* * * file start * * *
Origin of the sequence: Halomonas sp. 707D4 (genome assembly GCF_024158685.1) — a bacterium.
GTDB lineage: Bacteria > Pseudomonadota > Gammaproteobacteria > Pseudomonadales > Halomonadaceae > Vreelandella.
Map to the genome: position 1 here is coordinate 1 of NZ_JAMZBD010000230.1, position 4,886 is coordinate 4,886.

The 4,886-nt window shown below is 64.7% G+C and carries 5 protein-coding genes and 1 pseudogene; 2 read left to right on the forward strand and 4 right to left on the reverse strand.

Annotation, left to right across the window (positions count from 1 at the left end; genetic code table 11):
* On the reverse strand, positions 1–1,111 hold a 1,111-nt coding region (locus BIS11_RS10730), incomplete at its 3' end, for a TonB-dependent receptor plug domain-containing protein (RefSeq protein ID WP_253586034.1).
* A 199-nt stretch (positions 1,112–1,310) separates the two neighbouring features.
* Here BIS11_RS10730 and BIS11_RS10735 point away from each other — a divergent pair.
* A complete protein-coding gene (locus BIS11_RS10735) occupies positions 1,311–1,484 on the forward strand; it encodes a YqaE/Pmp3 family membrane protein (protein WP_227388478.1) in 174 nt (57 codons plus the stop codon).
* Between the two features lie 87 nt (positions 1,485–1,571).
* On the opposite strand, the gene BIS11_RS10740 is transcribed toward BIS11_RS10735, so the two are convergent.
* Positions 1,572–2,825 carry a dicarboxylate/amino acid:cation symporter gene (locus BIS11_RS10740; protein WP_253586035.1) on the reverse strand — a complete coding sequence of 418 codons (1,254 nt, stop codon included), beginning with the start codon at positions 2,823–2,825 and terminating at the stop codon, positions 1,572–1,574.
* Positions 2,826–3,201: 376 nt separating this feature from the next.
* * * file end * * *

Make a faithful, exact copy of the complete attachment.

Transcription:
Origin of the sequence: Halomonas sp. 707D4 (genome assembly GCF_024158685.1) — a bacterium.
GTDB lineage: Bacteria > Pseudomonadota > Gammaproteobacteria > Pseudomonadales > Halomonadaceae > Vreelandella.
Map to the genome: position 1 here is coordinate 1 of NZ_JAMZBD010000230.1, position 4,886 is coordinate 4,886.

The 4,886-nt window shown below is 64.7% G+C and carries 5 protein-coding genes and 1 pseudogene; 2 read left to right on the forward strand and 4 right to left on the reverse strand.

Annotation, left to right across the window (positions count from 1 at the left end; genetic code table 11):
* On the reverse strand, positions 1–1,111 hold a 1,111-nt coding region (locus BIS11_RS10730), incomplete at its 3' end, for a TonB-dependent receptor plug domain-containing protein (RefSeq protein ID WP_253586034.1).
* A 199-nt stretch (positions 1,112–1,310) separates the two neighbouring features.
* Here BIS11_RS10730 and BIS11_RS10735 point away from each other — a divergent pair.
* A complete protein-coding gene (locus BIS11_RS10735) occupies positions 1,311–1,484 on the forward strand; it encodes a YqaE/Pmp3 family membrane protein (protein WP_227388478.1) in 174 nt (57 codons plus the stop codon).
* Between the two features lie 87 nt (positions 1,485–1,571).
* On the opposite strand, the gene BIS11_RS10740 is transcribed toward BIS11_RS10735, so the two are convergent.
* Positions 1,572–2,825 carry a dicarboxylate/amino acid:cation symporter gene (locus BIS11_RS10740; protein WP_253586035.1) on the reverse strand — a complete coding sequence of 418 codons (1,254 nt, stop codon included), beginning with the start codon at positions 2,823–2,825 and terminating at the stop codon, positions 1,572–1,574.
* Positions 2,826–3,201: 376 nt separating this feature from the next.